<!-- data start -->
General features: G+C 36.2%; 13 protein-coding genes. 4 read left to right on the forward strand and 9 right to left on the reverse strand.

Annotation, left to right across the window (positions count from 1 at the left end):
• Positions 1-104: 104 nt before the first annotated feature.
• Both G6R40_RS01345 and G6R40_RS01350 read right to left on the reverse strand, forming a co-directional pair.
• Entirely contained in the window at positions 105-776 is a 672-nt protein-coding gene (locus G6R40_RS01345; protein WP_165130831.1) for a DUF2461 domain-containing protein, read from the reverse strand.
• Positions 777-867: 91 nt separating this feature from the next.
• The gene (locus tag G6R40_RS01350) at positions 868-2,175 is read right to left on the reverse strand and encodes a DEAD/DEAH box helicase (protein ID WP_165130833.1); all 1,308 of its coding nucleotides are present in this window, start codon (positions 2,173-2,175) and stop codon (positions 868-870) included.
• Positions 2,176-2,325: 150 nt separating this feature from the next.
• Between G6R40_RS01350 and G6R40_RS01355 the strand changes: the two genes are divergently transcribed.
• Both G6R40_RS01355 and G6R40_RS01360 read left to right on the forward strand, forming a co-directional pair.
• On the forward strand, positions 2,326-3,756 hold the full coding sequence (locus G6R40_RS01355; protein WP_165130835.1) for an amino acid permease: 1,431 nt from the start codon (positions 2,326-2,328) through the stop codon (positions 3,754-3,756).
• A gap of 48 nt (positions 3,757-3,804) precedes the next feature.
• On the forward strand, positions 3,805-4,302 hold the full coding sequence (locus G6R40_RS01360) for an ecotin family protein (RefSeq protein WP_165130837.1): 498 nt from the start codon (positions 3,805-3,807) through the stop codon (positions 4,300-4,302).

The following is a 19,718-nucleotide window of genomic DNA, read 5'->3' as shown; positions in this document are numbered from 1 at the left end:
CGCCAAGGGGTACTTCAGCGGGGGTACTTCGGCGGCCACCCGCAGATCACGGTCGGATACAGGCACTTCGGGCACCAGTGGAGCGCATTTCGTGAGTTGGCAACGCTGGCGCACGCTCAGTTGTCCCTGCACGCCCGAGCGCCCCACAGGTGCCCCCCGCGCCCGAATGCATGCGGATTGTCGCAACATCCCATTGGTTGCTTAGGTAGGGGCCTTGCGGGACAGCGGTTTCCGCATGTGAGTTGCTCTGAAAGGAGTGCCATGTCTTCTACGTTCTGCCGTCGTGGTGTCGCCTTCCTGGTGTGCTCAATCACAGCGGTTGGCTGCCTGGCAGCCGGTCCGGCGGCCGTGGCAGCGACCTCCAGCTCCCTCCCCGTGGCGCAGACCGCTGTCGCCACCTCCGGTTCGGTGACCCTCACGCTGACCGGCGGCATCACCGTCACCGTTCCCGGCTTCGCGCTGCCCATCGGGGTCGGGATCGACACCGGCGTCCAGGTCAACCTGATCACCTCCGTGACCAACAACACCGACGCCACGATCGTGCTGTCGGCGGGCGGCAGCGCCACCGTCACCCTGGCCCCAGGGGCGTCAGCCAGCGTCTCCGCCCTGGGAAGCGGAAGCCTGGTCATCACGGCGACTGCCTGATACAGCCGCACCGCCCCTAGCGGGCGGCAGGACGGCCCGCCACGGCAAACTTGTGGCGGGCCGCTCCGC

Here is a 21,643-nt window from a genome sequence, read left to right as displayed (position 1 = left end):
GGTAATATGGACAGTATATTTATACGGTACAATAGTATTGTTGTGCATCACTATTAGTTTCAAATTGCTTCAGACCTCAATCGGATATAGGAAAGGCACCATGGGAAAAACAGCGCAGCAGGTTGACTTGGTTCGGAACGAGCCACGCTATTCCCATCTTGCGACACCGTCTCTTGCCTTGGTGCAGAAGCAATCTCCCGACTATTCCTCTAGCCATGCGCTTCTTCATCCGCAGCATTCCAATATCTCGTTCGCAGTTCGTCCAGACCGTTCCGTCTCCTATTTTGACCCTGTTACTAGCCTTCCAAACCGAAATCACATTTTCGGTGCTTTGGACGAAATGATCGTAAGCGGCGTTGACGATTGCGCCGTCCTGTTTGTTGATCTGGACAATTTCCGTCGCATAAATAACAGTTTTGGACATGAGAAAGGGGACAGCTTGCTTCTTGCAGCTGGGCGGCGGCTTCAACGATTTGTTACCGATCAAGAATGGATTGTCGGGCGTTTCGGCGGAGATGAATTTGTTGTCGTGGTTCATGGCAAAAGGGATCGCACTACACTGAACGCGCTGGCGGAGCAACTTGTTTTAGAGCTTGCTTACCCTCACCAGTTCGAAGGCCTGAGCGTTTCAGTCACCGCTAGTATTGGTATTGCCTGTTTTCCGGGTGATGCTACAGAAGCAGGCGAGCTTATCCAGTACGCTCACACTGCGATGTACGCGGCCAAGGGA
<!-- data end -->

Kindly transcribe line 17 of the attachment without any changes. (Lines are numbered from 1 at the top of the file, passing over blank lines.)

GGTAATATGGACAGTATATTTATACGGTACAATAGTATTGTTGTGCATCACTATTAGTTTCAAATTGCTTCAGACCTCAATCGGATATAGGAAAGGCACCATGGGAAAAACAGCGCAGCAGGTTGACTTGGTTCGGAACGAGCCACGCTATTCCCATCTTGCGACACCGTCTCTTGCCTTGGTGCAGAAGCAATCTCCCGACTATTCCTCTAGCCATGCGCTTCTTCATCCGCAGCATTCCAATATCTCGTTCGCAGTTCGTCCAGACCGTTCCGTCTCCTATTTTGACCCTGTTACTAGCCTTCCAAACCGAAATCACATTTTCGGTGCTTTGGACGAAATGATCGTAAGCGGCGTTGACGATTGCGCCGTCCTGTTTGTTGATCTGGACAATTTCCGTCGCATAAATAACAGTTTTGGACATGAGAAAGGGGACAGCTTGCTTCTTGCAGCTGGGCGGCGGCTTCAACGATTTGTTACCGATCAAGAATGGATTGTCGGGCGTTTCGGCGGAGATGAATTTGTTGTCGTGGTTCATGGCAAAAGGGATCGCACTACACTGAACGCGCTGGCGGAGCAACTTGTTTTAGAGCTTGCTTACCCTCACCAGTTCGAAGGCCTGAGCGTTTCAGTCACCGCTAGTATTGGTATTGCCTGTTTTCCGGGTGATGCTACAGAAGCAGGCGAGCTTATCCAGTACGCTCACACTGCGATGTACGCGGCCAAGGGA